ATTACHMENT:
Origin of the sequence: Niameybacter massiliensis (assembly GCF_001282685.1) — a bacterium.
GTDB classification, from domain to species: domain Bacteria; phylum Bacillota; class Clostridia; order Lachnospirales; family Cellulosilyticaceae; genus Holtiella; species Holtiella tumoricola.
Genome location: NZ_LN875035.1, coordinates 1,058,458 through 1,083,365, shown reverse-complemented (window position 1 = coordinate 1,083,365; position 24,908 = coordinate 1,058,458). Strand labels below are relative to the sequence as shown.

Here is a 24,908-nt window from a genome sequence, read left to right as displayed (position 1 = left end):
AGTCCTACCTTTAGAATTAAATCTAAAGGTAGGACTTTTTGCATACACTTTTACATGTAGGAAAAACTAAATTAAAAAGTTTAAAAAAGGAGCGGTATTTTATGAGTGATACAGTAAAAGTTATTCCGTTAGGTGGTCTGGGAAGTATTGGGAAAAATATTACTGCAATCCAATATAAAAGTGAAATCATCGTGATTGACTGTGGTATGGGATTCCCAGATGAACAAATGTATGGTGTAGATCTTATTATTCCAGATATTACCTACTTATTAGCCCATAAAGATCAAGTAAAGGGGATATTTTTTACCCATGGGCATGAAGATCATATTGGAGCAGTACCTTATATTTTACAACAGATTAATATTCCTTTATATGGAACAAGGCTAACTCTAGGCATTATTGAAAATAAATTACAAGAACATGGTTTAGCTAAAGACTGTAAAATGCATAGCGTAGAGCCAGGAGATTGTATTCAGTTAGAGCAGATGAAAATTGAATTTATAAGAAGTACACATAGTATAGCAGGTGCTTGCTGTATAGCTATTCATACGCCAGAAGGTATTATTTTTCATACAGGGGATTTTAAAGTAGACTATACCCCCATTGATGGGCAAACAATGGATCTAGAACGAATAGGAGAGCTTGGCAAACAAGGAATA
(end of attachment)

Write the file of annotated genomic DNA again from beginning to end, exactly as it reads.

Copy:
Origin of the sequence: Niameybacter massiliensis (assembly GCF_001282685.1) — a bacterium.
GTDB classification, from domain to species: domain Bacteria; phylum Bacillota; class Clostridia; order Lachnospirales; family Cellulosilyticaceae; genus Holtiella; species Holtiella tumoricola.
Genome location: NZ_LN875035.1, coordinates 1,058,458 through 1,083,365, shown reverse-complemented (window position 1 = coordinate 1,083,365; position 24,908 = coordinate 1,058,458). Strand labels below are relative to the sequence as shown.

Here is a 24,908-nt window from a genome sequence, read left to right as displayed (position 1 = left end):
AGTCCTACCTTTAGAATTAAATCTAAAGGTAGGACTTTTTGCATACACTTTTACATGTAGGAAAAACTAAATTAAAAAGTTTAAAAAAGGAGCGGTATTTTATGAGTGATACAGTAAAAGTTATTCCGTTAGGTGGTCTGGGAAGTATTGGGAAAAATATTACTGCAATCCAATATAAAAGTGAAATCATCGTGATTGACTGTGGTATGGGATTCCCAGATGAACAAATGTATGGTGTAGATCTTATTATTCCAGATATTACCTACTTATTAGCCCATAAAGATCAAGTAAAGGGGATATTTTTTACCCATGGGCATGAAGATCATATTGGAGCAGTACCTTATATTTTACAACAGATTAATATTCCTTTATATGGAACAAGGCTAACTCTAGGCATTATTGAAAATAAATTACAAGAACATGGTTTAGCTAAAGACTGTAAAATGCATAGCGTAGAGCCAGGAGATTGTATTCAGTTAGAGCAGATGAAAATTGAATTTATAAGAAGTACACATAGTATAGCAGGTGCTTGCTGTATAGCTATTCATACGCCAGAAGGTATTATTTTTCATACAGGGGATTTTAAAGTAGACTATACCCCCATTGATGGGCAAACAATGGATCTAGAACGAATAGGAGAGCTTGGCAAACAAGGAATA